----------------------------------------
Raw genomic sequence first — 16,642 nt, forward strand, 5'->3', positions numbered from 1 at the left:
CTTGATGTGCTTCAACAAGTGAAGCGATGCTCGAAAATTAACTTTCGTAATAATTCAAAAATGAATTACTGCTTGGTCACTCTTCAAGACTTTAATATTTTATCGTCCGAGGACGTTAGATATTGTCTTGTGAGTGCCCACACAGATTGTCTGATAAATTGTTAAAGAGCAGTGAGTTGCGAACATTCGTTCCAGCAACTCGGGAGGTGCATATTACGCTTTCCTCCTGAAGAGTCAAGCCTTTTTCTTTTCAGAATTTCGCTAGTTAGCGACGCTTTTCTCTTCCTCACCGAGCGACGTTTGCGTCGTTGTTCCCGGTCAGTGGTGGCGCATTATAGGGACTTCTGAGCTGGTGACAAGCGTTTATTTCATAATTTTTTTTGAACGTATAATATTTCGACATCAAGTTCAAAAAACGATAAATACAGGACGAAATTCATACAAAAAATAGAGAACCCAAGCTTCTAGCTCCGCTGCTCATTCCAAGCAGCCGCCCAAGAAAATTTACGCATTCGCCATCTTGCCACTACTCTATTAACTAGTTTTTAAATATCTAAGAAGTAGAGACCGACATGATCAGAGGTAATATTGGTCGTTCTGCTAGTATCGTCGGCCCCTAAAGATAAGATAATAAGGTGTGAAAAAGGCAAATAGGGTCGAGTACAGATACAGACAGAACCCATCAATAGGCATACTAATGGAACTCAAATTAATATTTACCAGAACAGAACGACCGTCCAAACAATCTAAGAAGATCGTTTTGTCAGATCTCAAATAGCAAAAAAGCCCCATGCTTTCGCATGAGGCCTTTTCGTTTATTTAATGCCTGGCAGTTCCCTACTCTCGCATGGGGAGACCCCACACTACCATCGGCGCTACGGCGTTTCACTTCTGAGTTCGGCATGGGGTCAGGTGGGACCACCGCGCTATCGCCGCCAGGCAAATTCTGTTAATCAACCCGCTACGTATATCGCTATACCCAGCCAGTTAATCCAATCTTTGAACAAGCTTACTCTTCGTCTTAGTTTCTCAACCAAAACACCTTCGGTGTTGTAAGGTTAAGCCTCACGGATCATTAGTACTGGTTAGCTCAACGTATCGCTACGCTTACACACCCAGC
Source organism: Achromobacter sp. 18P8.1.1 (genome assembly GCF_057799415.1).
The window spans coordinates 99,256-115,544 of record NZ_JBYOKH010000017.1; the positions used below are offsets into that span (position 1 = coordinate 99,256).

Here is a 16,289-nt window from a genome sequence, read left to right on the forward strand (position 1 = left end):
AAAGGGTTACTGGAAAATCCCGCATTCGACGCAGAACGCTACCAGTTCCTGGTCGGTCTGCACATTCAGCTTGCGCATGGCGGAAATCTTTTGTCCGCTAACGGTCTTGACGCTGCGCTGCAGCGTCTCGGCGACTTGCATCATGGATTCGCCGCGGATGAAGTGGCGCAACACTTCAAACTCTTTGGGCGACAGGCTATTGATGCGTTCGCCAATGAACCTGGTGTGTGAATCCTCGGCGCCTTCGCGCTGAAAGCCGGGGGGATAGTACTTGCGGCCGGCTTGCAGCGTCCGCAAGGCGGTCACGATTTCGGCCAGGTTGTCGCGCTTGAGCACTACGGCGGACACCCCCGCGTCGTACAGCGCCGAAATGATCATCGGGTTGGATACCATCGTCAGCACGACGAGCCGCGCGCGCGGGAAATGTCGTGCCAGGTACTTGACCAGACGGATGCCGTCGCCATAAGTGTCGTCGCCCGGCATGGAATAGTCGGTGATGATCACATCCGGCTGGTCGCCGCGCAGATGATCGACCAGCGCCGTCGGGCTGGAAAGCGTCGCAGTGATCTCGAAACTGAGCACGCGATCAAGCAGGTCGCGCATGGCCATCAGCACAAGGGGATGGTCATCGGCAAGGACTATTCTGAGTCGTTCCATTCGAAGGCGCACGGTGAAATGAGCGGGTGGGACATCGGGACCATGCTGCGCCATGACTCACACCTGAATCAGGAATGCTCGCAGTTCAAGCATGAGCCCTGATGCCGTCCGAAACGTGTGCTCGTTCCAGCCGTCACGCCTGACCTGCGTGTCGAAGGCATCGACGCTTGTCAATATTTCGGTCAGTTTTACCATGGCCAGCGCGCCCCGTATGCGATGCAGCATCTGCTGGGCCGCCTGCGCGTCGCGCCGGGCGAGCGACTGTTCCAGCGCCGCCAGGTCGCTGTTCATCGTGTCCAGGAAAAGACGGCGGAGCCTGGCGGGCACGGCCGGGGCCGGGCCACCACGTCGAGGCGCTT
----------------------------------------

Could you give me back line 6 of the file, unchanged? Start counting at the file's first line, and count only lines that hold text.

AAAGGGTTACTGGAAAATCCCGCATTCGACGCAGAACGCTACCAGTTCCTGGTCGGTCTGCACATTCAGCTTGCGCATGGCGGAAATCTTTTGTCCGCTAACGGTCTTGACGCTGCGCTGCAGCGTCTCGGCGACTTGCATCATGGATTCGCCGCGGATGAAGTGGCGCAACACTTCAAACTCTTTGGGCGACAGGCTATTGATGCGTTCGCCAATGAACCTGGTGTGTGAATCCTCGGCGCCTTCGCGCTGAAAGCCGGGGGGATAGTACTTGCGGCCGGCTTGCAGCGTCCGCAAGGCGGTCACGATTTCGGCCAGGTTGTCGCGCTTGAGCACTACGGCGGACACCCCCGCGTCGTACAGCGCCGAAATGATCATCGGGTTGGATACCATCGTCAGCACGACGAGCCGCGCGCGCGGGAAATGTCGTGCCAGGTACTTGACCAGACGGATGCCGTCGCCATAAGTGTCGTCGCCCGGCATGGAATAGTCGGTGATGATCACATCCGGCTGGTCGCCGCGCAGATGATCGACCAGCGCCGTCGGGCTGGAAAGCGTCGCAGTGATCTCGAAACTGAGCACGCGATCAAGCAGGTCGCGCATGGCCATCAGCACAAGGGGATGGTCATCGGCAAGGACTATTCTGAGTCGTTCCATTCGAAGGCGCACGGTGAAATGAGCGGGTGGGACATCGGGACCATGCTGCGCCATGACTCACACCTGAATCAGGAATGCTCGCAGTTCAAGCATGAGCCCTGATGCCGTCCGAAACGTGTGCTCGTTCCAGCCGTCACGCCTGACCTGCGTGTCGAAGGCATCGACGCTTGTCAATATTTCGGTCAGTTTTACCATGGCCAGCGCGCCCCGTATGCGATGCAGCATCTGCTGGGCCGCCTGCGCGTCGCGCCGGGCGAGCGACTGTTCCAGCGCCGCCAGGTCGCTGTTCATCGTGTCCAGGAAAAGACGGCGGAGCCTGGCGGGCACGGCCGGGGCCGGGCCACCACGTCGAGGCGCTT